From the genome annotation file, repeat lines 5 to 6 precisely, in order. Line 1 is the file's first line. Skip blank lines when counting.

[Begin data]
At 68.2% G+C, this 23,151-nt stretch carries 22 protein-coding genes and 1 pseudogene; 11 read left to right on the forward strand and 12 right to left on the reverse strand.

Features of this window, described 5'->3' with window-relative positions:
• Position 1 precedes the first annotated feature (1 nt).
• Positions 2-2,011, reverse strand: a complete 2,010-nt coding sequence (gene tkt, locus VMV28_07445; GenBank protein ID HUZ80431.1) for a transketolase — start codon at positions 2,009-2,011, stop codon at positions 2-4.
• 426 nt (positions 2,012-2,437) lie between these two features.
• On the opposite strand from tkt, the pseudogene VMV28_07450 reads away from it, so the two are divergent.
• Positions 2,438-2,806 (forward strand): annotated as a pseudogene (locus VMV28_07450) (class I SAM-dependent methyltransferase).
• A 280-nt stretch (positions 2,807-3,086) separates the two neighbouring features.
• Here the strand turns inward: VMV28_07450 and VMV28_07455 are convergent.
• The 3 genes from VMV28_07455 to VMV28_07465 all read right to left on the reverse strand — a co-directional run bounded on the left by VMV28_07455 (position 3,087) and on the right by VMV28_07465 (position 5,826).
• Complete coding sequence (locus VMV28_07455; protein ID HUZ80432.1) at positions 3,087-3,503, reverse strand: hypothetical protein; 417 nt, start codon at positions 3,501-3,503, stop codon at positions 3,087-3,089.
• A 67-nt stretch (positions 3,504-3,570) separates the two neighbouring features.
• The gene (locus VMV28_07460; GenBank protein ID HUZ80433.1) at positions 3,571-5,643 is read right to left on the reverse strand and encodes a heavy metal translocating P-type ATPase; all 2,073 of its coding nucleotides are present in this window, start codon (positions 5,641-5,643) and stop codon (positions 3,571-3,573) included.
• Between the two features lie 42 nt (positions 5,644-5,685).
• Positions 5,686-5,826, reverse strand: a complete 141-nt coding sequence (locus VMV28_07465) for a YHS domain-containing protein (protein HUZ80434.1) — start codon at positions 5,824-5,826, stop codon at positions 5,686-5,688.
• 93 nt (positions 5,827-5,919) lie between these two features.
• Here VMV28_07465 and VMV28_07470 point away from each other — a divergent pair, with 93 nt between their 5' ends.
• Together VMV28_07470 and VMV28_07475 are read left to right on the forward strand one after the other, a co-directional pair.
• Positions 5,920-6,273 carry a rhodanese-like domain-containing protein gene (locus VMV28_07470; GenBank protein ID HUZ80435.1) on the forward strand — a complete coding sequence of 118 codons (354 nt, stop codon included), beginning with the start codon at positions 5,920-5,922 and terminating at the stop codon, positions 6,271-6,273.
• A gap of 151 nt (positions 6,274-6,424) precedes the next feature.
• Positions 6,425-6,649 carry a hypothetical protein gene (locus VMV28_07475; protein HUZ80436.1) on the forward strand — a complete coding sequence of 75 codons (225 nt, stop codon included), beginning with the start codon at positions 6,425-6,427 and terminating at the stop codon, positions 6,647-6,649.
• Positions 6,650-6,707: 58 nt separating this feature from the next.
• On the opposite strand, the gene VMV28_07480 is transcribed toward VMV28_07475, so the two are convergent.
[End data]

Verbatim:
• 426 nt (positions 2,012-2,437) lie between these two features.
• On the opposite strand from tkt, the pseudogene VMV28_07450 reads away from it, so the two are divergent.